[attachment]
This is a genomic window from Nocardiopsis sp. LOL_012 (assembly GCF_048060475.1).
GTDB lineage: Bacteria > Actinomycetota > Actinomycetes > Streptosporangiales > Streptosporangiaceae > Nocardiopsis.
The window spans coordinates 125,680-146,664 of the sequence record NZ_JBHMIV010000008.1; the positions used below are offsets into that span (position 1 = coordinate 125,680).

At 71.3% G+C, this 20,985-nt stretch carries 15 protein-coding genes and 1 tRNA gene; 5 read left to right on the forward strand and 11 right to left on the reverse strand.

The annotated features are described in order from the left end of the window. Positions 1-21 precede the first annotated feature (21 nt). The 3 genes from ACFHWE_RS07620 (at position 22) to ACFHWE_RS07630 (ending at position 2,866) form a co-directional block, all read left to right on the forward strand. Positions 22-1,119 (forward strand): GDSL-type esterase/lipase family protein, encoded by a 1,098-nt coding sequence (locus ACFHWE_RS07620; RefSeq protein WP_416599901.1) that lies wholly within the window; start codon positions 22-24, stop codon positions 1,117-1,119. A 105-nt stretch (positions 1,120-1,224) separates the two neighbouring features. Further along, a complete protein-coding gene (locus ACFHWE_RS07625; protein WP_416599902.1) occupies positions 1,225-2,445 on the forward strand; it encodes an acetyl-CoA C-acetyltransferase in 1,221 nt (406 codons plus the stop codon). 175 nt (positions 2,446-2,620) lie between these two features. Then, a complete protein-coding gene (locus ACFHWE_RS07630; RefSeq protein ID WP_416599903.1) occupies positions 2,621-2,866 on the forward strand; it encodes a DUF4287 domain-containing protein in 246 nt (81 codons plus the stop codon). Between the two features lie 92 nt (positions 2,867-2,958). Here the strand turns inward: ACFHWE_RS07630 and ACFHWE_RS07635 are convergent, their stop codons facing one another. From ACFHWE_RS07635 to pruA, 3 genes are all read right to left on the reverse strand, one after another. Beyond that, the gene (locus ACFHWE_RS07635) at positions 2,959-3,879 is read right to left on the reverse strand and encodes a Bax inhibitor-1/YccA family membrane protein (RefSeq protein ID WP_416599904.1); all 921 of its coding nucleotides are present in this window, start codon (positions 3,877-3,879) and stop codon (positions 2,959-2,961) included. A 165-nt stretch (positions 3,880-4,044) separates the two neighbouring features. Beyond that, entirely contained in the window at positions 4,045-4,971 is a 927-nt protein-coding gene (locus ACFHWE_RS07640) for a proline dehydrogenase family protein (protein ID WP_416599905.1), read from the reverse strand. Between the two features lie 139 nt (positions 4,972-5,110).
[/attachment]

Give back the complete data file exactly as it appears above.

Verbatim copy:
This is a genomic window from Nocardiopsis sp. LOL_012 (assembly GCF_048060475.1).
GTDB lineage: Bacteria > Actinomycetota > Actinomycetes > Streptosporangiales > Streptosporangiaceae > Nocardiopsis.
The window spans coordinates 125,680-146,664 of the sequence record NZ_JBHMIV010000008.1; the positions used below are offsets into that span (position 1 = coordinate 125,680).

At 71.3% G+C, this 20,985-nt stretch carries 15 protein-coding genes and 1 tRNA gene; 5 read left to right on the forward strand and 11 right to left on the reverse strand.

The annotated features are described in order from the left end of the window. Positions 1-21 precede the first annotated feature (21 nt). The 3 genes from ACFHWE_RS07620 (at position 22) to ACFHWE_RS07630 (ending at position 2,866) form a co-directional block, all read left to right on the forward strand. Positions 22-1,119 (forward strand): GDSL-type esterase/lipase family protein, encoded by a 1,098-nt coding sequence (locus ACFHWE_RS07620; RefSeq protein WP_416599901.1) that lies wholly within the window; start codon positions 22-24, stop codon positions 1,117-1,119. A 105-nt stretch (positions 1,120-1,224) separates the two neighbouring features. Further along, a complete protein-coding gene (locus ACFHWE_RS07625; protein WP_416599902.1) occupies positions 1,225-2,445 on the forward strand; it encodes an acetyl-CoA C-acetyltransferase in 1,221 nt (406 codons plus the stop codon). 175 nt (positions 2,446-2,620) lie between these two features. Then, a complete protein-coding gene (locus ACFHWE_RS07630; RefSeq protein ID WP_416599903.1) occupies positions 2,621-2,866 on the forward strand; it encodes a DUF4287 domain-containing protein in 246 nt (81 codons plus the stop codon). Between the two features lie 92 nt (positions 2,867-2,958). Here the strand turns inward: ACFHWE_RS07630 and ACFHWE_RS07635 are convergent, their stop codons facing one another. From ACFHWE_RS07635 to pruA, 3 genes are all read right to left on the reverse strand, one after another. Beyond that, the gene (locus ACFHWE_RS07635) at positions 2,959-3,879 is read right to left on the reverse strand and encodes a Bax inhibitor-1/YccA family membrane protein (RefSeq protein ID WP_416599904.1); all 921 of its coding nucleotides are present in this window, start codon (positions 3,877-3,879) and stop codon (positions 2,959-2,961) included. A 165-nt stretch (positions 3,880-4,044) separates the two neighbouring features. Beyond that, entirely contained in the window at positions 4,045-4,971 is a 927-nt protein-coding gene (locus ACFHWE_RS07640) for a proline dehydrogenase family protein (protein ID WP_416599905.1), read from the reverse strand. Between the two features lie 139 nt (positions 4,972-5,110).